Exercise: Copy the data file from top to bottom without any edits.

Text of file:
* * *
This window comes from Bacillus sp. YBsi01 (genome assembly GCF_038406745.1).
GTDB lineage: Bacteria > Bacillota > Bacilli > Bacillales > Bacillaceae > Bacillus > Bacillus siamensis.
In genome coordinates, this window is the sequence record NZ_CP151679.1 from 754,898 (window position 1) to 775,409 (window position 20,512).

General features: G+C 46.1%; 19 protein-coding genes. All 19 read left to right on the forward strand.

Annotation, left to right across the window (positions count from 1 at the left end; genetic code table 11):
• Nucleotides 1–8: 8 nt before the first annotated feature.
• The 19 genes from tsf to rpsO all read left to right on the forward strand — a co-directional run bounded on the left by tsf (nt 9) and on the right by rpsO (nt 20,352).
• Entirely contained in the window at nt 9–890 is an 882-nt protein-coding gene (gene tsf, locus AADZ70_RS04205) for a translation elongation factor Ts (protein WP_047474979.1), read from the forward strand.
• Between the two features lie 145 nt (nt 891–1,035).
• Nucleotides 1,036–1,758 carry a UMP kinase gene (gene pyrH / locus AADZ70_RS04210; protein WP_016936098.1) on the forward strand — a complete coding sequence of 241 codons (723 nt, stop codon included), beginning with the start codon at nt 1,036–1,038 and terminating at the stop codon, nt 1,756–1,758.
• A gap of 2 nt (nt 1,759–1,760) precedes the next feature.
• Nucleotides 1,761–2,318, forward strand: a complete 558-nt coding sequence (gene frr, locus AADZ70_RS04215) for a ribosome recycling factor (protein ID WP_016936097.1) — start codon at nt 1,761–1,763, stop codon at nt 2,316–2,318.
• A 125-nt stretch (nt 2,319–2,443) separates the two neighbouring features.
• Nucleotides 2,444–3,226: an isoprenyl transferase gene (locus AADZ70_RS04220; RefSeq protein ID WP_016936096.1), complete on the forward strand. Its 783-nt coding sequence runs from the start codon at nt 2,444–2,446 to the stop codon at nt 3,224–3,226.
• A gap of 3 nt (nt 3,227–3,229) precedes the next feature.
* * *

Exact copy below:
This window comes from Bacillus sp. YBsi01 (genome assembly GCF_038406745.1).
GTDB lineage: Bacteria > Bacillota > Bacilli > Bacillales > Bacillaceae > Bacillus > Bacillus siamensis.
In genome coordinates, this window is the sequence record NZ_CP151679.1 from 754,898 (window position 1) to 775,409 (window position 20,512).

General features: G+C 46.1%; 19 protein-coding genes. All 19 read left to right on the forward strand.

Annotation, left to right across the window (positions count from 1 at the left end; genetic code table 11):
• Nucleotides 1–8: 8 nt before the first annotated feature.
• The 19 genes from tsf to rpsO all read left to right on the forward strand — a co-directional run bounded on the left by tsf (nt 9) and on the right by rpsO (nt 20,352).
• Entirely contained in the window at nt 9–890 is an 882-nt protein-coding gene (gene tsf, locus AADZ70_RS04205) for a translation elongation factor Ts (protein WP_047474979.1), read from the forward strand.
• Between the two features lie 145 nt (nt 891–1,035).
• Nucleotides 1,036–1,758 carry a UMP kinase gene (gene pyrH / locus AADZ70_RS04210; protein WP_016936098.1) on the forward strand — a complete coding sequence of 241 codons (723 nt, stop codon included), beginning with the start codon at nt 1,036–1,038 and terminating at the stop codon, nt 1,756–1,758.
• A gap of 2 nt (nt 1,759–1,760) precedes the next feature.
• Nucleotides 1,761–2,318, forward strand: a complete 558-nt coding sequence (gene frr, locus AADZ70_RS04215) for a ribosome recycling factor (protein ID WP_016936097.1) — start codon at nt 1,761–1,763, stop codon at nt 2,316–2,318.
• A 125-nt stretch (nt 2,319–2,443) separates the two neighbouring features.
• Nucleotides 2,444–3,226: an isoprenyl transferase gene (locus AADZ70_RS04220; RefSeq protein ID WP_016936096.1), complete on the forward strand. Its 783-nt coding sequence runs from the start codon at nt 2,444–2,446 to the stop codon at nt 3,224–3,226.
• A gap of 3 nt (nt 3,227–3,229) precedes the next feature.